POLITICAL CRITICS have told the regime and its National Legislative Assembly (NLA) to provide a good explanation to the public about the dismissal of the current election commissioners, as the move could result in criticism and the appearance of a hidden political agenda.
Meanwhile, Seri Suwannapanon, chairman of the National Reform Steering Assembly’s political reform committee, said he believed changes to the Election Commission (EC) would not affect the election schedule although he conceded it could provoke a degreee of controversy.
Suriyasai Katasila, director of the Thai Reform Institute, said yesterday the move to reconstitute the EC could become another political scandal with people perceiving there was a hidden agenda unless the NLA could ensure the new EC had better governance.
The move could even be perceived as biased and a political game that did nothing to boost the public’s faith, he said, making the “reset” meaningless.
The comments came after the NLA voted last Friday to pass an organic law governing the EC, which looks like to result in the removal of the current five commissioners.
Suriyasai said he was not certain if the NLA’s decision would create a precedent for members of other independent agencies, who could also face dismissal, such as the Human Rights Commission.
Whether other agency members would be replaced like the EC five would depend largely on constitutional stipulations and the judgement of the NLA’s vetting committees, he said.
“However, the committees must clarify the issue to the public to prevent any confusion. [They must] explain what the reset is responding to and whether it will lead to reform of the independent agencies,” Suriyasai said.
Under the new charter “independent” agencies have more power than those under previous constitutions, he said, adding that the problem was not a lack of power but of independence.
Ongart Klampaiboon, deputy leader of the Democrat Party, also said the NLA must be able to provide answers to the public as well as ensure transparency about the new selection process.
However, the politician said any decision in the future to reset other agencies should be based on stipulations in the new charter. He said the new charter had considerably empowered the agencies to regulate the government as well as to enforce the law.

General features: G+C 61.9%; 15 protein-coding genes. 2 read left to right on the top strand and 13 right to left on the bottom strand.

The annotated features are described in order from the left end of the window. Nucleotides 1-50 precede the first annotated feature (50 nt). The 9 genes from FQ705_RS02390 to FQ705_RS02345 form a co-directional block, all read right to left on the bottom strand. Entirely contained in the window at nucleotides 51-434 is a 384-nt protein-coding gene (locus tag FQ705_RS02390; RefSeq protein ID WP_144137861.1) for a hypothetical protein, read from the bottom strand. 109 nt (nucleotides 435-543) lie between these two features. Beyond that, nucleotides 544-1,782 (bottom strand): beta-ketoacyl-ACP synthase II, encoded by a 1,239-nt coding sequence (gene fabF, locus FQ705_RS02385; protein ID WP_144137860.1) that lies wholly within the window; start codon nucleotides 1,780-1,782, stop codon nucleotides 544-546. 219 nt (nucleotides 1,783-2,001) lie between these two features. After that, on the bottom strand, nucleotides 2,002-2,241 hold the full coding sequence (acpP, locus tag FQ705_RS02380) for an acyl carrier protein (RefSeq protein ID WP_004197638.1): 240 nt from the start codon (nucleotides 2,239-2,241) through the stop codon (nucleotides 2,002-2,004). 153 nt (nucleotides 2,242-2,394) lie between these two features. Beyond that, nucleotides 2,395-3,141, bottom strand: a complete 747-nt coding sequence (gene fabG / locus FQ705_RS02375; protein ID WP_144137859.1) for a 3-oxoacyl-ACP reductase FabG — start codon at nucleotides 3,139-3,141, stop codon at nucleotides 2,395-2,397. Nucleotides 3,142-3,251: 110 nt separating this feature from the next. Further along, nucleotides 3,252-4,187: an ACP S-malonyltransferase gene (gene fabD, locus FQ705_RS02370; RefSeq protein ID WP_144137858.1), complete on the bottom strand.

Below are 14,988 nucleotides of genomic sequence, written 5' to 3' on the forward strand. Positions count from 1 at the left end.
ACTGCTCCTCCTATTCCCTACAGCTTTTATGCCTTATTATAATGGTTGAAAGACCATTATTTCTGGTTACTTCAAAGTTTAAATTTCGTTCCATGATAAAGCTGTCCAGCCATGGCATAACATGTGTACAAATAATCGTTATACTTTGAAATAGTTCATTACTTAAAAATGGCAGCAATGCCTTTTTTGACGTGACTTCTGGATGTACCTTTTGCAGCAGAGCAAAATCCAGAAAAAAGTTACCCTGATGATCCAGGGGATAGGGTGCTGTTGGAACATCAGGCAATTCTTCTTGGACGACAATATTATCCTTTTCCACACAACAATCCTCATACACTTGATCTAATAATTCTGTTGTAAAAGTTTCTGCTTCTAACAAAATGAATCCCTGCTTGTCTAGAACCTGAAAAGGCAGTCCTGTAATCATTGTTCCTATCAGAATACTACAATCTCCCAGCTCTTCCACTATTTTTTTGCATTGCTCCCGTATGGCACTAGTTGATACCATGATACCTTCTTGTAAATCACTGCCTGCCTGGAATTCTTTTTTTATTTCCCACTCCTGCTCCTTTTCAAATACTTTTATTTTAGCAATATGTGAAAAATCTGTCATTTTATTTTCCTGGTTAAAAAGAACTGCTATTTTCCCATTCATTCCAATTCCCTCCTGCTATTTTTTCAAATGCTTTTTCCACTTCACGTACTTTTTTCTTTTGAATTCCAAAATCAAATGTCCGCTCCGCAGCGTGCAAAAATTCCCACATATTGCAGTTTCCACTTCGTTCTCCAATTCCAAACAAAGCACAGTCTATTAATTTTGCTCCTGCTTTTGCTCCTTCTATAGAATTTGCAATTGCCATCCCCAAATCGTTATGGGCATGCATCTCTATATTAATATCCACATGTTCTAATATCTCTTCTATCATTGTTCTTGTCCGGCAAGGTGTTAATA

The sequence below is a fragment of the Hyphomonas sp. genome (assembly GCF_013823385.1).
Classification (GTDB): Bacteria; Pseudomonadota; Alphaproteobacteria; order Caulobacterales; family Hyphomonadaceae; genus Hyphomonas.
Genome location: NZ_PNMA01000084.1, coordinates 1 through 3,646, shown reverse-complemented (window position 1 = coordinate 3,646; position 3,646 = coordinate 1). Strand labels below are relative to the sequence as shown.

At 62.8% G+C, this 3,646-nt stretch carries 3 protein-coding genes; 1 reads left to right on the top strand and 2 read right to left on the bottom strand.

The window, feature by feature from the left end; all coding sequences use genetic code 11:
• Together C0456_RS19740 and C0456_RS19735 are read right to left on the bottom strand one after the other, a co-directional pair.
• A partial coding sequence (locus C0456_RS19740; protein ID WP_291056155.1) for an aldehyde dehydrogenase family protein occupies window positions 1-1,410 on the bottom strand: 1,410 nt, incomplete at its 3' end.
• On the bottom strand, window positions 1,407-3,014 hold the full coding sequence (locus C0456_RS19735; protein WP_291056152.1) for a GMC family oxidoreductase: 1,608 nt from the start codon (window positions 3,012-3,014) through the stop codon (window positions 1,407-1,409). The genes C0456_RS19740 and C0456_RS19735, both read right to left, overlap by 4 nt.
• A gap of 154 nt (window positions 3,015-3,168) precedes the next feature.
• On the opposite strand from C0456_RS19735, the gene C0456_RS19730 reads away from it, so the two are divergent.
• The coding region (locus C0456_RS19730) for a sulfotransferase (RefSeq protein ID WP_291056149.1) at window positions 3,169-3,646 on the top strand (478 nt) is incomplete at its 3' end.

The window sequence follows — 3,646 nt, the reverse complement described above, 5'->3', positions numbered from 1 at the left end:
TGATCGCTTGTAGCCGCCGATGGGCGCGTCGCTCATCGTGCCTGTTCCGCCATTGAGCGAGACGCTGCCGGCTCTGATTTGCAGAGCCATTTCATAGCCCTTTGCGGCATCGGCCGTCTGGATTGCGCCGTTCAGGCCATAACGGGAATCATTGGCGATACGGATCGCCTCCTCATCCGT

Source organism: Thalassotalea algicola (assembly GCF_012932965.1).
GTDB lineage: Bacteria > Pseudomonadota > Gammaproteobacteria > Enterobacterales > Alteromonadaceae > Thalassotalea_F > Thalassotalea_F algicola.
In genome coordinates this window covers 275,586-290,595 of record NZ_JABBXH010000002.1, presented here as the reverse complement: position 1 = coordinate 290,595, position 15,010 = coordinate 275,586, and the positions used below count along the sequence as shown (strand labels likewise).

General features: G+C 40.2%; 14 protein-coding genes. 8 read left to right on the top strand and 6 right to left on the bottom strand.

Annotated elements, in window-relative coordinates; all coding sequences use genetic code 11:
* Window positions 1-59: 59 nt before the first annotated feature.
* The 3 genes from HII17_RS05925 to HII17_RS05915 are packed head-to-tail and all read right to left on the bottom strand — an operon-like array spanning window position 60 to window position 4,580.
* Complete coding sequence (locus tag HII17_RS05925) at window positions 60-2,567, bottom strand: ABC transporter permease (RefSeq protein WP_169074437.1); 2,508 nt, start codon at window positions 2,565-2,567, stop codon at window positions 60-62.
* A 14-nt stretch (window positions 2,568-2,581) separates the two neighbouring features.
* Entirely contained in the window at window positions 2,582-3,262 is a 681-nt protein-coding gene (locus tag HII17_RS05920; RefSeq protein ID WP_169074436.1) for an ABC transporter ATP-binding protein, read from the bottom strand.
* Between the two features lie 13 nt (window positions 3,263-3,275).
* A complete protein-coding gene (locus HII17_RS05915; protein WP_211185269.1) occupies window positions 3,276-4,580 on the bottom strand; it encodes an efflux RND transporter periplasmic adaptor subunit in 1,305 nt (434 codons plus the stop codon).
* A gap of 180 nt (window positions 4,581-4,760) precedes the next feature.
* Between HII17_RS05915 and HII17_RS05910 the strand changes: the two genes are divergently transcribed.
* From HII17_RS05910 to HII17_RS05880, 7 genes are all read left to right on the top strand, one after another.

Ongart said although legislators were authorised by the Constitution it did not mean they could act arbitrarily without considering fairness and the rule of law.
If the NLA could not give good a explanation to the public, it was possible people would believe recruiting new commissioners was unjust and lead them to distrust the new election bosses from the start, Ongart said. Ultimately, the new commissioners would find it hard to work under such an atmosphere, he said.
To justify the make-up of the new commission, Ongart said recruitment should be done with transparency and without political influence.
An academic and political critic from Nakhon Ratchasima Rajabhat University, Adisorn Nawanon, said the removal of the election commissioners could be meant to secure the junta’s interests in the next election.
He said the National Council for Peace and Order (NCPO) did not want to lose its grip on power and could select loyalists to run in the next election. To champion its interests, the NCPO could be resetting the EC to pack it with friendly commissioners, Adisorn said.
The academic said he believed the new commissioners would be NCPO loyalists because the selection committee had been appointed by the regime.
But, Adisorn said he agreed with the reset, adding that the new seven-member chamber would work together better rather than just adding two new members to the existing five.
Published : June 11, 2017
By : THE NATION